Travel to India without children seems daunting to most people, much less with small kids in tow. However, it can be a rich and rewarding experience for the entire family. Yes, it can be difficult, but I have to say that it is not that much harder than a trip to Europe. On any trip you have to adjust to jet lag, different foods, the culture, language and customs. One of the things that makes India so special with children is that Indians LOVE children and children are welcome everywhere, it’s just everything else in the country that makes it difficult! Here are a few things to do to make your trip the best it can be.
Prepare your itinerary in advance. Book hotels, transportation between cities and extra activities if you will be in places for limited time. By booking ahead you take away some of the hassle, but know that this doesn’t eliminate it. Your home-stay could cancel at the last minute due to a fire (which happened to a family we met along the way on our recent trip). But having most things figured out in advance helps you have less to deal with on a daily basis so you can enjoy your time more.
Take Your Time
India moves at a different pace and you cannot do as much in a day as you can in your home country. Distances may be short on google maps, but the road conditions are usually quite poor which makes travel longer. You cannot see everything in this massive country, so do not even try. Make a list of your must see/do items and space them out accordingly. Also make sure to allow time at the beginning of your trip for everyone to overcome jet lag and acclimate to their new surroundings. If possible, choose a place with a mellow vibe and not a long list of things to do for your first destination, so that you can acclimate slowly and don’t feel like you are missing out on seeing things.
Let Kids Be Kids
Plan activities for your children to BE children. This does not have to be done in advance, but create space in your day to visit local parks/playgrounds, the beach, zoos, etc. Think about booking hotels with swimming pools as that is always a hit with children, especially in India where it is often so hot and sticky. I try to add in at least one child friendly activity to the itinerary for each day. We have found that once our son knows he has his own activity coming up, that he can get through even the most boring of tours or sightseeing activities. For long travel days, make time to stop at playgrounds along the way.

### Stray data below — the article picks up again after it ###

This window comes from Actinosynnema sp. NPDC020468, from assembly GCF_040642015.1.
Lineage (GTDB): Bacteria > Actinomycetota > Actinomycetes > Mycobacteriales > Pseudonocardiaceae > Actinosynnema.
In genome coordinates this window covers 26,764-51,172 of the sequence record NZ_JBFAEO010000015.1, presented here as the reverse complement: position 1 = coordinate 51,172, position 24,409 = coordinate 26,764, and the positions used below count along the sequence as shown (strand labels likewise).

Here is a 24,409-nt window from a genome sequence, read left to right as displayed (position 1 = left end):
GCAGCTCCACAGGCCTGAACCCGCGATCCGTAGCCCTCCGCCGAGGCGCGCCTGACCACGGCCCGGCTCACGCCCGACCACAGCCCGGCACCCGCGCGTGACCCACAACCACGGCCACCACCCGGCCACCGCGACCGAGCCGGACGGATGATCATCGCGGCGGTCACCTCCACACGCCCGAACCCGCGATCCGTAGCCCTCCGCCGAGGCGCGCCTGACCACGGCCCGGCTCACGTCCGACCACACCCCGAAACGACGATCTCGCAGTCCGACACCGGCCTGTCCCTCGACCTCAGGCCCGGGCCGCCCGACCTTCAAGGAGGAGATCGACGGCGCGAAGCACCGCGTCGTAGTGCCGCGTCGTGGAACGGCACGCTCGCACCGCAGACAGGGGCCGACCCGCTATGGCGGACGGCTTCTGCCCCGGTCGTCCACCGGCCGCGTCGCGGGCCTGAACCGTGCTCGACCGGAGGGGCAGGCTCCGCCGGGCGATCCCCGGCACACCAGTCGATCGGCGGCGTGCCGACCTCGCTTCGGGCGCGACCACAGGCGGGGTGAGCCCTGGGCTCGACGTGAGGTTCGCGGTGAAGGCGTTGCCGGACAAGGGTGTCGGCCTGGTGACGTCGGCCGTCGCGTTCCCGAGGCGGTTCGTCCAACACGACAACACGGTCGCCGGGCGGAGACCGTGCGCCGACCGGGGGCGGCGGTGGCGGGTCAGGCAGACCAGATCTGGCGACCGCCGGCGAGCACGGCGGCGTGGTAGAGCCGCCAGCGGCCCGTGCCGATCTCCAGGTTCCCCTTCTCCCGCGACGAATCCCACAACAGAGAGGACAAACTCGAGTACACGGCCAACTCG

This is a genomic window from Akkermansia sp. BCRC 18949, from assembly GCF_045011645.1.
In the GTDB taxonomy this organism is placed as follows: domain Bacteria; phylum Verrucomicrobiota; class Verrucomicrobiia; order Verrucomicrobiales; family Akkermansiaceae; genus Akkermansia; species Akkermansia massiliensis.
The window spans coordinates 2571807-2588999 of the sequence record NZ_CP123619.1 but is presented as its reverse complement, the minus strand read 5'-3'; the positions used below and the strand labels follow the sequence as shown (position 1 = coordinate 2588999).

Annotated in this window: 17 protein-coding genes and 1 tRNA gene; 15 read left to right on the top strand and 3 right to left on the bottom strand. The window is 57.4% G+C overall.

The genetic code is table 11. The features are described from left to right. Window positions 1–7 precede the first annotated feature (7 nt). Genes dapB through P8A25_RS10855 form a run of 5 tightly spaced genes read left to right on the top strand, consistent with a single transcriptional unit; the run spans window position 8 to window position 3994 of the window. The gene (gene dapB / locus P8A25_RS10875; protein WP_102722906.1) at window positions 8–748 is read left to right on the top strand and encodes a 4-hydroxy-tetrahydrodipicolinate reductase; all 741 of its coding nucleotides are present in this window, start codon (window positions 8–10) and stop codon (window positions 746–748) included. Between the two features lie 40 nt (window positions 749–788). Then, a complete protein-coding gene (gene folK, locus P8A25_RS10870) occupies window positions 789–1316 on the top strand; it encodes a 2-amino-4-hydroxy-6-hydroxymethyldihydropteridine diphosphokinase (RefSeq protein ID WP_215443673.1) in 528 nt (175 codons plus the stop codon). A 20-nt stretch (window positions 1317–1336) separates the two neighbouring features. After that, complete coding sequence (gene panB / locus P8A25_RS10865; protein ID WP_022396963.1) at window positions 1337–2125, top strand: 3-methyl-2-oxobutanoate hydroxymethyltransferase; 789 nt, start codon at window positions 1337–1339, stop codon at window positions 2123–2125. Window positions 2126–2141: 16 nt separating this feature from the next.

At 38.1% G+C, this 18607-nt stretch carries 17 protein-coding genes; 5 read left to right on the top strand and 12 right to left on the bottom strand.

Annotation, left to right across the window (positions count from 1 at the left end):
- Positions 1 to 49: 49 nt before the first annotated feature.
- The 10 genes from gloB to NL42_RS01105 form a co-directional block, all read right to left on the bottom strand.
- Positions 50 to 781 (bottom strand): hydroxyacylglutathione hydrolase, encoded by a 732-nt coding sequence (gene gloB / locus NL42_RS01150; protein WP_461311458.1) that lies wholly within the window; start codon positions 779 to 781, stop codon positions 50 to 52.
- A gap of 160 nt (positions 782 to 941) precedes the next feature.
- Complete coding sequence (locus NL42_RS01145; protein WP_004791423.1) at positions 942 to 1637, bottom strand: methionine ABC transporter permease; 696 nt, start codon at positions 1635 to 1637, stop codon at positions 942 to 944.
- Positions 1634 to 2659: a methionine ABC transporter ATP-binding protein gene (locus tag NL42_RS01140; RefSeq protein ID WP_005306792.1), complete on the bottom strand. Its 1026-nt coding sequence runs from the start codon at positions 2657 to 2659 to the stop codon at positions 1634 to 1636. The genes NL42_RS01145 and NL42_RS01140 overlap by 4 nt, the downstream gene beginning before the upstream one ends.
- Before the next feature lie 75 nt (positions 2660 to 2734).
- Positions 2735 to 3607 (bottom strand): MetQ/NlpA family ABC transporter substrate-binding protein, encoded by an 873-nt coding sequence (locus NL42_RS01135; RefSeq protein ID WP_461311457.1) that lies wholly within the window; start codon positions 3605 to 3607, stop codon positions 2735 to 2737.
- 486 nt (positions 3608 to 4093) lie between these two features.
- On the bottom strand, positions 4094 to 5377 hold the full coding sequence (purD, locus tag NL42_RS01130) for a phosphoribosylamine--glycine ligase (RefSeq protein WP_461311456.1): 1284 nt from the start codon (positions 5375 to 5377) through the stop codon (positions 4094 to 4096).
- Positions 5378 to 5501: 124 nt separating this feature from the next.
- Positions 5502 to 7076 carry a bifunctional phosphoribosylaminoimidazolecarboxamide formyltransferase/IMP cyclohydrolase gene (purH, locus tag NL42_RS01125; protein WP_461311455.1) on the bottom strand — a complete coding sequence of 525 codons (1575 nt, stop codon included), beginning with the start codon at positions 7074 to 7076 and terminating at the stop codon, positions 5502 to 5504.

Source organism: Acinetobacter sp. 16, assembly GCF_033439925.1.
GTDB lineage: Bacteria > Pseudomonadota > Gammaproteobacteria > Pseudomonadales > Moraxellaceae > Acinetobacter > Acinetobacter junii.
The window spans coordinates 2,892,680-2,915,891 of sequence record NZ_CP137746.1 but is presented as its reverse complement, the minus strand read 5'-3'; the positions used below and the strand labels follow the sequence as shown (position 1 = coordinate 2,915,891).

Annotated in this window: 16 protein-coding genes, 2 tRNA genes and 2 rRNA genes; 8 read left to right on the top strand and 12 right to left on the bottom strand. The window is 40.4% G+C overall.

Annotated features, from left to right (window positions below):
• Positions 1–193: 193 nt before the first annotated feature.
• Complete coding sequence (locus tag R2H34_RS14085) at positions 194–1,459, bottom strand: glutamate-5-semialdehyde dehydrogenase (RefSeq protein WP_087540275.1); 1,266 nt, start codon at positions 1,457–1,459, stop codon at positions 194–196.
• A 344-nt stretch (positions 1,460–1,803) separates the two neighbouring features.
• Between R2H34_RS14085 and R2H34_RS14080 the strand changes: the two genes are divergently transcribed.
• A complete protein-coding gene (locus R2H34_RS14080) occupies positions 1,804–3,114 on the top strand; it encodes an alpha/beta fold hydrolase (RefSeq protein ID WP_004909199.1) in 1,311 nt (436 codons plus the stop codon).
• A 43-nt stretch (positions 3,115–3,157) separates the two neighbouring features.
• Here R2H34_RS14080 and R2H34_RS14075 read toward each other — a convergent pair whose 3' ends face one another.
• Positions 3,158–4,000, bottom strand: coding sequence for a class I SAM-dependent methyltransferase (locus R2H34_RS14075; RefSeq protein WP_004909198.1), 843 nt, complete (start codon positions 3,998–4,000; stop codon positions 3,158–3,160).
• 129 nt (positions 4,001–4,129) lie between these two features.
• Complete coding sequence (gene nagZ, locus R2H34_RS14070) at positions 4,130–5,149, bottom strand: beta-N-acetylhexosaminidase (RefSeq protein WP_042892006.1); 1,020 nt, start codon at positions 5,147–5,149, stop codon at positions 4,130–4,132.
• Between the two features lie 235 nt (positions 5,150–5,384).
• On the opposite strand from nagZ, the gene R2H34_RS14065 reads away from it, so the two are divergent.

Keep Bugs Away
Take precautions, but don’t become consumed by fear. Visit your doctor to make sure all of your vaccinations are up to date. For our family, we typically get the typhoid vaccination and take diligent precautions for mosquitos since even the best malaria pills do not help against other mosquito borne diseases. Focus on keeping covered with mosquito repellant (get the locally made Odomos for the best protection) to avoid bites all together. These mosquito wrist bands are also very effective. For children, use the wrist bands on all limbs at all times for maximum protection.
Be cautious with water, especially during bath or shower time. Instruct your children to not drink or open their mouths during the bath. This is hard for children to remember so pay close attention during bath time. Drink only closed bottled water and drinks with no ice. In larger cities many restaurants might try to give you drinks with ice, make sure to ask for it without. Also, recognize that many restaurants will give you freshly cleaned glasses with water drops still on it. To be ultra safe, wipe it out with a napkin before pouring in your water. Bring or purchase rehydration salts (for adults and children) in case someone gets the runs!
Eat What You Can